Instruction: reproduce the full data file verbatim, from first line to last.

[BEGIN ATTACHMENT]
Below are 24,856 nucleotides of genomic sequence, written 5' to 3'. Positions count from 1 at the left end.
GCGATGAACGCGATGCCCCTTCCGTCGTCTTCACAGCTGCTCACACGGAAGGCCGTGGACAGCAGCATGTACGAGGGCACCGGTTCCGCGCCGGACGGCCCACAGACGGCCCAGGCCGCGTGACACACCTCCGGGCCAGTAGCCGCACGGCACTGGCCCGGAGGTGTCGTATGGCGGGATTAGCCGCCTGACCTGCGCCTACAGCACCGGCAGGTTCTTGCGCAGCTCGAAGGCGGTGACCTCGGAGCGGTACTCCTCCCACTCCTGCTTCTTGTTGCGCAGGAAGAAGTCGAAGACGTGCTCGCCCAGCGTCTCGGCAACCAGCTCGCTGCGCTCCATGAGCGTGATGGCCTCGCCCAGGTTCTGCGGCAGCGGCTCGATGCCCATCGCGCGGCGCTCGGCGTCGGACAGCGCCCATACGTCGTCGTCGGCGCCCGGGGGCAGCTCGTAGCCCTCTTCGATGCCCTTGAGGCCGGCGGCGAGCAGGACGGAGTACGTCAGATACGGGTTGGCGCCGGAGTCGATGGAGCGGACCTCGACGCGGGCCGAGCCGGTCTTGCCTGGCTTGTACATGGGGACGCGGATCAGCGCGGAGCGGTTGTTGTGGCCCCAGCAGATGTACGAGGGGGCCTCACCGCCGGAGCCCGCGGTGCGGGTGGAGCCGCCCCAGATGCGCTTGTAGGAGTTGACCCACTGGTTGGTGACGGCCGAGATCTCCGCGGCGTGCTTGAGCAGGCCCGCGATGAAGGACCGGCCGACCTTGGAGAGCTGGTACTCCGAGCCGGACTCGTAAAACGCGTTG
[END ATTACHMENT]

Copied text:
Below are 24,856 nucleotides of genomic sequence, written 5' to 3'. Positions count from 1 at the left end.
GCGATGAACGCGATGCCCCTTCCGTCGTCTTCACAGCTGCTCACACGGAAGGCCGTGGACAGCAGCATGTACGAGGGCACCGGTTCCGCGCCGGACGGCCCACAGACGGCCCAGGCCGCGTGACACACCTCCGGGCCAGTAGCCGCACGGCACTGGCCCGGAGGTGTCGTATGGCGGGATTAGCCGCCTGACCTGCGCCTACAGCACCGGCAGGTTCTTGCGCAGCTCGAAGGCGGTGACCTCGGAGCGGTACTCCTCCCACTCCTGCTTCTTGTTGCGCAGGAAGAAGTCGAAGACGTGCTCGCCCAGCGTCTCGGCAACCAGCTCGCTGCGCTCCATGAGCGTGATGGCCTCGCCCAGGTTCTGCGGCAGCGGCTCGATGCCCATCGCGCGGCGCTCGGCGTCGGACAGCGCCCATACGTCGTCGTCGGCGCCCGGGGGCAGCTCGTAGCCCTCTTCGATGCCCTTGAGGCCGGCGGCGAGCAGGACGGAGTACGTCAGATACGGGTTGGCGCCGGAGTCGATGGAGCGGACCTCGACGCGGGCCGAGCCGGTCTTGCCTGGCTTGTACATGGGGACGCGGATCAGCGCGGAGCGGTTGTTGTGGCCCCAGCAGATGTACGAGGGGGCCTCACCGCCGGAGCCCGCGGTGCGGGTGGAGCCGCCCCAGATGCGCTTGTAGGAGTTGACCCACTGGTTGGTGACGGCCGAGATCTCCGCGGCGTGCTTGAGCAGGCCCGCGATGAAGGACCGGCCGACCTTGGAGAGCTGGTACTCCGAGCCGGACTCGTAAAACGCGTTG